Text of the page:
As Salisbury University leaders hash out sending students refunds after closing the campus in March in response to the COVID-19 crisis, they were still able to complete the hiring of the school’s new associate vice president for diversity and inclusion and chief diversity officer.
It was announced this month that Joan Williams was hired to lead the newly re-formed Office of Diversity and Inclusion at the Maryland-based public university. She will earn $140,000 annually, campus spokesman Jason Rhodes told The College Fix.
Salisbury University saw an overall budget increase in fiscal year 2020, but a percentage of discretionary funding from offices and departments was redirected to other prioritized areas, such as financial aid for students, cost of living increases for auxiliary employees, and facilities maintenance, Rhodes said via email.
The student newspaper The Flyer reported in October that the budget redirecting meant “many departments have faced blind budget cuts, forcing the cutback on hours and amenities.” Earlier this month, The Flyer reported that the administration announced enrollment fees will be increased by $224 next school year.
Asked about the financial decision-making process for the new chief diversity officer, Rhodes told The Fix “university budgets are based on priorities, and diversity and inclusion is a top priority for SU’s President, Dr. Charles Wight.”
“There was a vacancy in the President’s Office, and that vacancy was used to create the chief diversity officer position. The institution’s divisions were supportive of this addition and helped to ensure that adequate resources were made available for this important work,” he said.
A local ABC news affiliate reports that the diversity hire was made “months after a number of racist graffiti incidents rocked the campus, sparking students to call on university leaders to make them feel more included and safe.”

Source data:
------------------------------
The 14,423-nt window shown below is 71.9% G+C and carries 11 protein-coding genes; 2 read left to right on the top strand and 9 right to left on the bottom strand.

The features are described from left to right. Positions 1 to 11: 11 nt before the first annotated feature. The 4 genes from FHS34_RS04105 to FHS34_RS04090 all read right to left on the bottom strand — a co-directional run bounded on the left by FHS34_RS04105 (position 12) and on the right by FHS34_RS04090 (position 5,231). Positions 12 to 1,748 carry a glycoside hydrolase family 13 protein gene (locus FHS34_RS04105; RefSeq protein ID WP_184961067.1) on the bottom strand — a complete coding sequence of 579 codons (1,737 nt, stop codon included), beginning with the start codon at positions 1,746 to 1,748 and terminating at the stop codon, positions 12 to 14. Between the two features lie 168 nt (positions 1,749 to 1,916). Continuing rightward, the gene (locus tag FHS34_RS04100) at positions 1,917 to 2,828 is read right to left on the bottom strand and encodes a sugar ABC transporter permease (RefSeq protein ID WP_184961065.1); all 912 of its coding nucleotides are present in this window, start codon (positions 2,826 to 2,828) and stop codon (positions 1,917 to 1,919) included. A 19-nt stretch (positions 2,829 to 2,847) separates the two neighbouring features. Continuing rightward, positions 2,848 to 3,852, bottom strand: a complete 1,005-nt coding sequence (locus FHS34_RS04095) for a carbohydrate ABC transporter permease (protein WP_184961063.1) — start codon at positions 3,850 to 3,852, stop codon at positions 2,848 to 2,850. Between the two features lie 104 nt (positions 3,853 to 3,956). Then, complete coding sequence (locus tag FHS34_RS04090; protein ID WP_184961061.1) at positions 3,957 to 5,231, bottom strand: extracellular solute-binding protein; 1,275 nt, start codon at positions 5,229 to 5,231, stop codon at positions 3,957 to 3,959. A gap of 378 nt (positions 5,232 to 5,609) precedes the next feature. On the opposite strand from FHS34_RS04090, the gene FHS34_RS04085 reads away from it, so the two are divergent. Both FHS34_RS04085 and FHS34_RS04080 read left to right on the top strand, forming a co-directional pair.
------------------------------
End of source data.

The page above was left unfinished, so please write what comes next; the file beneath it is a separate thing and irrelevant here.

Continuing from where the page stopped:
However, officials have refused to provide any information on that vandal’s identity, including his or her race, but did say the suspect “is not believed to have an immediate connection to the campus.”
As for Williams, she is slated to begin her position effective May 6, according to Rhodes.
A Salisbury University’s press release on Williams’ hiring said she describes diversity and inclusion as an “integral” aspect of the college experience.
“Universities are charged with preparing students for the workplace, and this work is essential to that goal,” Williams stated in the release. “Part of preparing our students for this global economy is to assist them in acquiring the skills necessary to successfully navigate diverse spaces.”
Rhodes said Williams will first embark on a “listening tour” to better understand the campus climate and the viewpoints of students, faculty and staff. She will also helm the university’s relatively new Center for Equity, Justice and Inclusion, the “Powerful Connections” intercultural orientation program, and other initiatives, such as campus diversity awards, he said.
He also said that Salisbury used to have a chief diversity officer from 2005 to 2014 but it was folded into another position.
“Shortly after President Wight took the helm of SU in 2018, he determined that reinstating the Office of Diversity and Inclusion as a stand-alone entity and separating the chief diversity officer position from that of the associate vice president of institutional equity would best serve the university’s current needs,” Rhodes said. “Under his direction, that office was reinstated and a national chief diversity officer search initiated in 2019.”
Prior to coming to Salisbury, Williams served as the director of diversity and institutional equity at the University of North Alabama.
IMAGE: YouTube screenshot